Thank you for making my life as a librarian easier. I know I can recommend your titles to parents and children, with confidence. 

Best Regards,

Jo van Dam 


Westmere School




A festival of letters to NZ children’s authors: Owen (10) writes to Jo van Dam



To Jo Van Dam

Your stories make me laugh

And some make me sop

And the way that it rhymes

Is the cherry on top

Dancing and fluttering

And a smooth kind of flow

And the twists and turns

That just makes we Woah!

I just have one question

Which is confusing, you’ll see

But why is your first name

Missing the E!


From Owen

Westmere School

A festival of letters to NZ children’s authors: Lewys (10) writes to Jo van Dam




Jo van Dam

I can recall reading your ‘doggie ditties’ over and over and over again. Since I do go to the school you go to and work for. Because I am a librarian I do know you well.

            From Lewys

Westmere School

A festival of letters to NZ children’s authors: Sam (10) writes to Jo van Dam



Dear Jo van Dam

Thank you for making a  story about something that is so small, but can help some one that is  1000 times bigger than them. (The Whale and the Snapper). I thank you for making great story.

from Sam




A festival of letters to NZ children’s authors: Jo van Dam writes back to Zella


Dear Zella, Thank you very much for your lovely lucid letter. If I wrote another ‘doggy’ book I would do ‘R’ for your huge hairy hound Rufus! I adore and appreciate alliteration, as you can probably tell. Good fun! I love it that you love my books. Thank you zealous Zella… lots of love, Jo






A festival of letters to NZ children’s authors: Zella (10) writes to Jo van Dam


Dear Jo van Dam

I like how you use alliteration in every page of ‘Doggy Ditties from A to Z.’ I love your detailed words and rhyme in some of your sentences. “Stay hidden in the weed, as whales and people fishing reckon you’re a tasty feed.” – My favourite rhythmic sentence from ‘The Whale and the Snapper.’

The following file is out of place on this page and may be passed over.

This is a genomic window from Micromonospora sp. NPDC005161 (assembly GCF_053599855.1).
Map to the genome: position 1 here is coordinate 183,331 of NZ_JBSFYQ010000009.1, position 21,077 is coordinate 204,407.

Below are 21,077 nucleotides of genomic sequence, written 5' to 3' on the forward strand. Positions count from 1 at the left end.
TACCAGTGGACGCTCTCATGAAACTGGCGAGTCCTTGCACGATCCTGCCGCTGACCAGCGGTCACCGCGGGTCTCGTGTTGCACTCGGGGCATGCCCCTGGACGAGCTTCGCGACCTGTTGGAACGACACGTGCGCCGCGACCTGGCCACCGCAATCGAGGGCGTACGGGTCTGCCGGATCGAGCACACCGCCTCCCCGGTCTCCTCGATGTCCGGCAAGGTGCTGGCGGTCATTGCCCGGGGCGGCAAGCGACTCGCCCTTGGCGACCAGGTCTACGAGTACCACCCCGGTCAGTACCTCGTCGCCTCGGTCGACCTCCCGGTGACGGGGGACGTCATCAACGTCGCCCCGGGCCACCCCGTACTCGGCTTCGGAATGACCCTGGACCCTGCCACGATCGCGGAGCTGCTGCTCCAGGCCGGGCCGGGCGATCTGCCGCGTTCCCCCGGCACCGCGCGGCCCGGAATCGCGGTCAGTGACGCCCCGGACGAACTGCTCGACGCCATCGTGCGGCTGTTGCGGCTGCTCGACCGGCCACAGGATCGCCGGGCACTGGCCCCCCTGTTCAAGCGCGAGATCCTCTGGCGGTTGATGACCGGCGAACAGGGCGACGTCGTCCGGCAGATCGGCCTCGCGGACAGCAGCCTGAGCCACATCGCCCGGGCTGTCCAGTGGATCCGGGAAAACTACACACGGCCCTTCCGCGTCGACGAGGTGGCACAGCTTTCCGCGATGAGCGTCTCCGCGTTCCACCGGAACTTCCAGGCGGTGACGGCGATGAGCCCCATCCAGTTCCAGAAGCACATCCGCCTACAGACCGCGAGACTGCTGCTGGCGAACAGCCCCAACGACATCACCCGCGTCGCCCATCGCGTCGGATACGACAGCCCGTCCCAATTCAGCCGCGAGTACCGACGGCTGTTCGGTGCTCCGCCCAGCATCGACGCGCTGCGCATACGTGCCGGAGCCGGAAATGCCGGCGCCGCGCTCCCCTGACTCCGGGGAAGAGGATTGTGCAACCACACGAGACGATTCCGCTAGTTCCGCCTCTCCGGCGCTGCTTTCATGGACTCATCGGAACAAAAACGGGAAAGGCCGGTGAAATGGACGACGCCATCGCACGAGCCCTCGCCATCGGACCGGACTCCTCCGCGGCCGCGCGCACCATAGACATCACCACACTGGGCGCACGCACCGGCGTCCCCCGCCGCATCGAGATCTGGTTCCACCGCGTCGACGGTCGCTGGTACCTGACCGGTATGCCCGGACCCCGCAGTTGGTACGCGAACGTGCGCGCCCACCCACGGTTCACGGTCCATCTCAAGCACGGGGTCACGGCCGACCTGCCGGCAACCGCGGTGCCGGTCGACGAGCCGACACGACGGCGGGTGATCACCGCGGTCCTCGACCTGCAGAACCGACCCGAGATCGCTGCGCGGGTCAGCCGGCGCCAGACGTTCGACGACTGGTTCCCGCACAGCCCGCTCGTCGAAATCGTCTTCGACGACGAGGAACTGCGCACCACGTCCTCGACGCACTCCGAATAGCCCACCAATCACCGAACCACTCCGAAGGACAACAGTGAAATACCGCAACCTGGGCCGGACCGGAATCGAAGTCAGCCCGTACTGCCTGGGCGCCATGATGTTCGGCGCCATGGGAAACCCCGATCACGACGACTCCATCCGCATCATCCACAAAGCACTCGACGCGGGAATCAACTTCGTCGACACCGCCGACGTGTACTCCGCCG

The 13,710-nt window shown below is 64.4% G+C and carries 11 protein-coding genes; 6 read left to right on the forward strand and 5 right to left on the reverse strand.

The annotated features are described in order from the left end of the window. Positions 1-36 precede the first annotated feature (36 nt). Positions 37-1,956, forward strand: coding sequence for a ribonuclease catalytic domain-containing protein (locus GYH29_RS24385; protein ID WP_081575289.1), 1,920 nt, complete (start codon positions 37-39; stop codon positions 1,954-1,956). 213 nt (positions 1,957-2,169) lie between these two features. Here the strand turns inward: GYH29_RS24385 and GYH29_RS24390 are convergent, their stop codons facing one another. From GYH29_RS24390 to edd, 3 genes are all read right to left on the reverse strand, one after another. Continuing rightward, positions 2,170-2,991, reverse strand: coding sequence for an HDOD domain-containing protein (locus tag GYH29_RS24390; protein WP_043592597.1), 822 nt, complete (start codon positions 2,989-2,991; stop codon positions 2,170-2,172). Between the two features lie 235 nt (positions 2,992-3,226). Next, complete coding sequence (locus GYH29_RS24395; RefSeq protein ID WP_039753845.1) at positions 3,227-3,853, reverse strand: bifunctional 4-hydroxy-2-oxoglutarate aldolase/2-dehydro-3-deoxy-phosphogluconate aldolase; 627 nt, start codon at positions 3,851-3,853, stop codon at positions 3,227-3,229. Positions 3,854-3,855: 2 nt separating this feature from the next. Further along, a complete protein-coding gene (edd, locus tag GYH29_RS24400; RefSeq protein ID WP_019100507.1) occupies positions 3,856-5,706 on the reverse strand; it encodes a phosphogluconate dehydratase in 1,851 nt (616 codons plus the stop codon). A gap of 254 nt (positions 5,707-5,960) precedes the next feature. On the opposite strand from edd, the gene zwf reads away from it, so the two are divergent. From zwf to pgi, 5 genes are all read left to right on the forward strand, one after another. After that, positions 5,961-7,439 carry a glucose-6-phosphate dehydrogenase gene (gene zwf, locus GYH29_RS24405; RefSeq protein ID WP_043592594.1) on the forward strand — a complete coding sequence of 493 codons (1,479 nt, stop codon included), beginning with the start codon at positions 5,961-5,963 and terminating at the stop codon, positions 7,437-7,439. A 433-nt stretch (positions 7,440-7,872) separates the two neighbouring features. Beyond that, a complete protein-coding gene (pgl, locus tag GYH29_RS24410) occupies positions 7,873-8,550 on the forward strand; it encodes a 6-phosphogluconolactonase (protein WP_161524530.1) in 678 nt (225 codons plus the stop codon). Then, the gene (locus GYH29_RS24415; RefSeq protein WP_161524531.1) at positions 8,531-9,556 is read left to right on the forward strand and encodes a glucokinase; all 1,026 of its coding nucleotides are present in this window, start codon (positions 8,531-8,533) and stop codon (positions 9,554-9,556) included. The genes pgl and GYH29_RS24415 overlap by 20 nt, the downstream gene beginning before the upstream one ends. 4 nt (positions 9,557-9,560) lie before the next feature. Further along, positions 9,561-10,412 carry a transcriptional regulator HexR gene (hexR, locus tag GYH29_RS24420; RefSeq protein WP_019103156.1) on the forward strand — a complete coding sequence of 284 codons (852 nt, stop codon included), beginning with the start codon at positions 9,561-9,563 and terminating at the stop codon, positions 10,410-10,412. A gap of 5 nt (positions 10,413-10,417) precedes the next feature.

I love your books!

Kind regards,


Westmere School




A festival of letters to NZ children’s authors: Jo van Dam writes back to Kai, Gabriel and Dustin



Dear Kai, 

Thank you so much for your letter. I am really thrilled that you think the doggy rhymes and funny and that they help you write your own poems. They are pretty daft, but meant to be fun, and show that playing with words is FUN. I am really enjoying working with you and your writing group, and am so very happy that you think I am kind and funny! 😃 You made my day! lots of love, Jo


Dear Dustin,

Thank you very much for your letter! I started writing ‘Doggy Ditties from A to Z‘ for my own two children when they were little… so a very long time ago. I didn’t finish the whole alphabet and then kind of forgot about it. I found some bits of paper in a brown folder back in 2013 and my children said I should finish it… so I did. Scholastic decided they would publish it in 2014 and I have carried on since then! I am glad you like the rhymes. I love playing around with words and sounds.

I am absolutely delighted that ‘The Adventures of Kaia the Korora’ was published in both English and Te Reo, but I have to say that I did not do the translation, I am not that clever. Piripi Walker translated my English words in to Te Reo Maori. Thank you for writing to me! Lots of love, Jo


Dear Gabriel, 

Thank you for writing to me and thank you for telling me that you like my ‘Doggy Ditties from A to Z‘ book! I have to tell you that I was really pleased when I thought of an (almost) rhyme for the letter X. ‘Xoloitzcuintli’ did pose the biggest challenge for me!

As for the Te Reo version of ‘The Adventures of Kaia the Korora,’ I am afraid I am not that clever! It was translated from English in to Te Reo Maori by Piripi Walker. Thank you again for your letter.

Lots of love, Jo




A festival of letters to NZ children’s authors: Dustin (10) writes to Jo van Dam




Dear: Jo

When did you start making poems and/or books?

I really like your rhymes in doggie ditties especially for X and Y!

I also really like how you don’t just make books in english, like in your Adventures of Kaia the Korora  – how it’s in Māori.

From Dustin

Westmere School